Spectacles can hear what someone says and beam a translation on to the lens.
Foreign language dictionaries could soon be a thing of the past, after Japanese manufacturer NEC unveiled a pair of glasses that can automatically translate spoken words and phrases.
The system is designed to be compact and lightweight, so it can be comfortably worn for long periods and not to use too much battery power. The retinal display projects the text in the wearer's peripheral vision, enabling the user to maintain eye contact with whoever they're speaking to.
The Tele Scouter is currently still a prototype, although NEC plans to start selling the system to businesses next year. The Japanese manufacturer admits that the device's translation capabilities are limited at the moment, so it will market the device as a wearable, hands-free data display. NEC envisages that it could be used by engineers and technicians to view user guides or manuals while installing and repairing hardware.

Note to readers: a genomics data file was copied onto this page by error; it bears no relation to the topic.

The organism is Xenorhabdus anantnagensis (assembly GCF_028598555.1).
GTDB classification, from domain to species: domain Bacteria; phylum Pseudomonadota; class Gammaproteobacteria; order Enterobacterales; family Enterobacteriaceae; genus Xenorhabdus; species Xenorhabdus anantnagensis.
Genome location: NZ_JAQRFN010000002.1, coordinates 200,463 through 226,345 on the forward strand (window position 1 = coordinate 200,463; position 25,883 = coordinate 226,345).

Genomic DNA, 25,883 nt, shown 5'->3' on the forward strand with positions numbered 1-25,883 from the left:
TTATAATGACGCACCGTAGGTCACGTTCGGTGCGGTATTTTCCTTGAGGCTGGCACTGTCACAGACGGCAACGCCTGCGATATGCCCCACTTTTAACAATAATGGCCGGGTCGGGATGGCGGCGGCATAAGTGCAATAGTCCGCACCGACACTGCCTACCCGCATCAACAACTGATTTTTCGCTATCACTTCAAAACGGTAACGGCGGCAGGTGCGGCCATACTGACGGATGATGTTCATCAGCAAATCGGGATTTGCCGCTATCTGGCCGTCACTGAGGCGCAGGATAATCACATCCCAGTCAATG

A Tele Scouter system capable of supporting up to 30 users will cost around Y750 million (around £5.1 million), and NEC is hoping to sell 1,000 of these systems within the next three years.
a compact microphone and camera, which picks up the foreign-language conversation. This audio recording is then relayed to a small computer worn on the user's waist, which transmits the information to a remote server. The server translates the words from speech to text, and transmits it back to the glasses, where the translated phrase is then appears on a tiny retinal display, providing the wearer with a transcript of the conversation in their own language.